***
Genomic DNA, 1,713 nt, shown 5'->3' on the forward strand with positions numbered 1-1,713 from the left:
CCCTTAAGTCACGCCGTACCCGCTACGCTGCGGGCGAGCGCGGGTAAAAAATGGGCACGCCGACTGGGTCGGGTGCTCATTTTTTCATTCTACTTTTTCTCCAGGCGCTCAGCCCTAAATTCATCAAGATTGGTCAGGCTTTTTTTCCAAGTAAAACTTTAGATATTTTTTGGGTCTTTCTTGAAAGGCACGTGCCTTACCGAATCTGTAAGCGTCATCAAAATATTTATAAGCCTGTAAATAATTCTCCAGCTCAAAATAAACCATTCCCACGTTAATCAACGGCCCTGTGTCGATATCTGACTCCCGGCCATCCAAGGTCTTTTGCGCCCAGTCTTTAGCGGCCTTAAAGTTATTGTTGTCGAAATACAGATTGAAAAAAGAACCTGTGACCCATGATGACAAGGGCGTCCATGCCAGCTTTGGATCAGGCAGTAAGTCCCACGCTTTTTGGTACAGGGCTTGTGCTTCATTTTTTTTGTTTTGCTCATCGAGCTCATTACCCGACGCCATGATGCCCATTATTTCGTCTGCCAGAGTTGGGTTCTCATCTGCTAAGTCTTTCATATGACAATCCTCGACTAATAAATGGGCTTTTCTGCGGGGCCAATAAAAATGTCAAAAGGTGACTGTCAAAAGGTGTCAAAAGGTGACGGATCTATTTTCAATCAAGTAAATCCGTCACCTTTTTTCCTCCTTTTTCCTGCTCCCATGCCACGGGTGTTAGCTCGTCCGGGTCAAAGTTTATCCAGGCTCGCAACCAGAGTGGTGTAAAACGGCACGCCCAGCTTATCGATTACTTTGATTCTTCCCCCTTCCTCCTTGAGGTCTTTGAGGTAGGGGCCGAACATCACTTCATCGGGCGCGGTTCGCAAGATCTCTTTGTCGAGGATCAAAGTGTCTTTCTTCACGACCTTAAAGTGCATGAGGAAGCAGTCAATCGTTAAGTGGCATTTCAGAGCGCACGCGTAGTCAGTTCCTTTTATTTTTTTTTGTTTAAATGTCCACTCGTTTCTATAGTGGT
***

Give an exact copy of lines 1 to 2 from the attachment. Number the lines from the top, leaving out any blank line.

Genomic DNA, 1,713 nt, shown 5'->3' on the forward strand with positions numbered 1-1,713 from the left:
CCCTTAAGTCACGCCGTACCCGCTACGCTGCGGGCGAGCGCGGGTAAAAAATGGGCACGCCGACTGGGTCGGGTGCTCATTTTTTCATTCTACTTTTTCTCCAGGCGCTCAGCCCTAAATTCATCAAGATTGGTCAGGCTTTTTTTCCAAGTAAAACTTTAGATATTTTTTGGGTCTTTCTTGAAAGGCACGTGCCTTACCGAATCTGTAAGCGTCATCAAAATATTTATAAGCCTGTAAATAATTCTCCAGCTCAAAATAAACCATTCCCACGTTAATCAACGGCCCTGTGTCGATATCTGACTCCCGGCCATCCAAGGTCTTTTGCGCCCAGTCTTTAGCGGCCTTAAAGTTATTGTTGTCGAAATACAGATTGAAAAAAGAACCTGTGACCCATGATGACAAGGGCGTCCATGCCAGCTTTGGATCAGGCAGTAAGTCCCACGCTTTTTGGTACAGGGCTTGTGCTTCATTTTTTTTGTTTTGCTCATCGAGCTCATTACCCGACGCCATGATGCCCATTATTTCGTCTGCCAGAGTTGGGTTCTCATCTGCTAAGTCTTTCATATGACAATCCTCGACTAATAAATGGGCTTTTCTGCGGGGCCAATAAAAATGTCAAAAGGTGACTGTCAAAAGGTGTCAAAAGGTGACGGATCTATTTTCAATCAAGTAAATCCGTCACCTTTTTTCCTCCTTTTTCCTGCTCCCATGCCACGGGTGTTAGCTCGTCCGGGTCAAAGTTTATCCAGGCTCGCAACCAGAGTGGTGTAAAACGGCACGCCCAGCTTATCGATTACTTTGATTCTTCCCCCTTCCTCCTTGAGGTCTTTGAGGTAGGGGCCGAACATCACTTCATCGGGCGCGGTTCGCAAGATCTCTTTGTCGAGGATCAAAGTGTCTTTCTTCACGACCTTAAAGTGCATGAGGAAGCAGTCAATCGTTAAGTGGCATTTCAGAGCGCACGCGTAGTCAGTTCCTTTTATTTTTTTTTGTTTAAATGTCCACTCGTTTCTATAGTGGT